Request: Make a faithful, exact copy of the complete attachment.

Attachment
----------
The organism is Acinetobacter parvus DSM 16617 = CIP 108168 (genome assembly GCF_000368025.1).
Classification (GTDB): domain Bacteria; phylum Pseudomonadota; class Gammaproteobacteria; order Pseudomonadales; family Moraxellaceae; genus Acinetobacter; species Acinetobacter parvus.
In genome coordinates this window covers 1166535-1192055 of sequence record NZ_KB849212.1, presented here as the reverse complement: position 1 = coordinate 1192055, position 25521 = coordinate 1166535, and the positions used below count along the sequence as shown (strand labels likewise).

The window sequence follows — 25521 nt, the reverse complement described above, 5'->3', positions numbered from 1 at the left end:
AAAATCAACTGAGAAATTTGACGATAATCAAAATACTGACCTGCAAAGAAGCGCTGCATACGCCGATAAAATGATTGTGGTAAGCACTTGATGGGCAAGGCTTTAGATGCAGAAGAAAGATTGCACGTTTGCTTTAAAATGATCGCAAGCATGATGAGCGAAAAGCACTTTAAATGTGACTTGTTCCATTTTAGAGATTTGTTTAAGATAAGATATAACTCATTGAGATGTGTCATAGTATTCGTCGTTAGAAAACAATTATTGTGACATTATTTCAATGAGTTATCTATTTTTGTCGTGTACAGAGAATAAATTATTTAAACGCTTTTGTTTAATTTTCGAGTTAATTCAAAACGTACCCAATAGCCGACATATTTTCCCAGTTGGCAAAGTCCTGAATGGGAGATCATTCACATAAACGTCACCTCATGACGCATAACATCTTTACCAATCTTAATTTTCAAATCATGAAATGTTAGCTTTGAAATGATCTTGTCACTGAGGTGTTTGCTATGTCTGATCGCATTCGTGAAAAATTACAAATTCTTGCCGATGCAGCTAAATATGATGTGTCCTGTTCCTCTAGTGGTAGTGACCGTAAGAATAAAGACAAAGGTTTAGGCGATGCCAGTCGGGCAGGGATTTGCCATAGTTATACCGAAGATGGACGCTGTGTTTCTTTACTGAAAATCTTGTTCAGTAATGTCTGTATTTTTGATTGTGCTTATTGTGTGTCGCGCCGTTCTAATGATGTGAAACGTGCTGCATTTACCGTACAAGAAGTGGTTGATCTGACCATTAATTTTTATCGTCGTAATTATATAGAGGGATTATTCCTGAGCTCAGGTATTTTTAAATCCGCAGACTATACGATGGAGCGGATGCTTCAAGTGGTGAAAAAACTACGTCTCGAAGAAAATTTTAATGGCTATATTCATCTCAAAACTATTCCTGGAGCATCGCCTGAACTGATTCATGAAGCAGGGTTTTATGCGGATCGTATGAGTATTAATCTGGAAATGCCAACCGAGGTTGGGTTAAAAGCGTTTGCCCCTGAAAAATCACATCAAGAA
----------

The organism is Acinetobacter parvus DSM 16617 = CIP 108168 (genome assembly GCF_000368025.1).
Classification (GTDB): domain Bacteria; phylum Pseudomonadota; class Gammaproteobacteria; order Pseudomonadales; family Moraxellaceae; genus Acinetobacter; species Acinetobacter parvus.
In genome coordinates this window covers 1166535-1192055 of sequence record NZ_KB849212.1, presented here as the reverse complement: position 1 = coordinate 1192055, position 25521 = coordinate 1166535, and the positions used below count along the sequence as shown (strand labels likewise).

The window sequence follows — 25521 nt, the reverse complement described above, 5'->3', positions numbered from 1 at the left end:
AAAATCAACTGAGAAATTTGACGATAATCAAAATACTGACCTGCAAAGAAGCGCTGCATACGCCGATAAAATGATTGTGGTAAGCACTTGATGGGCAAGGCTTTAGATGCAGAAGAAAGATTGCACGTTTGCTTTAAAATGATCGCAAGCATGATGAGCGAAAAGCACTTTAAATGTGACTTGTTCCATTTTAGAGATTTGTTTAAGATAAGATATAACTCATTGAGATGTGTCATAGTATTCGTCGTTAGAAAACAATTATTGTGACATTATTTCAATGAGTTATCTATTTTTGTCGTGTACAGAGAATAAATTATTTAAACGCTTTTGTTTAATTTTCGAGTTAATTCAAAACGTACCCAATAGCCGACATATTTTCCCAGTTGGCAAAGTCCTGAATGGGAGATCATTCACATAAACGTCACCTCATGACGCATAACATCTTTACCAATCTTAATTTTCAAATCATGAAATGTTAGCTTTGAAATGATCTTGTCACTGAGGTGTTTGCTATGTCTGATCGCATTCGTGAAAAATTACAAATTCTTGCCGATGCAGCTAAATATGATGTGTCCTGTTCCTCTAGTGGTAGTGACCGTAAGAATAAAGACAAAGGTTTAGGCGATGCCAGTCGGGCAGGGATTTGCCATAGTTATACCGAAGATGGACGCTGTGTTTCTTTACTGAAAATCTTGTTCAGTAATGTCTGTATTTTTGATTGTGCTTATTGTGTGTCGCGCCGTTCTAATGATGTGAAACGTGCTGCATTTACCGTACAAGAAGTGGTTGATCTGACCATTAATTTTTATCGTCGTAATTATATAGAGGGATTATTCCTGAGCTCAGGTATTTTTAAATCCGCAGACTATACGATGGAGCGGATGCTTCAAGTGGTGAAAAAACTACGTCTCGAAGAAAATTTTAATGGCTATATTCATCTCAAAACTATTCCTGGAGCATCGCCTGAACTGATTCATGAAGCAGGGTTTTATGCGGATCGTATGAGTATTAATCTGGAAATGCCAACCGAGGTTGGGTTAAAAGCGTTTGCCCCTGAAAAATCACATCAAGAA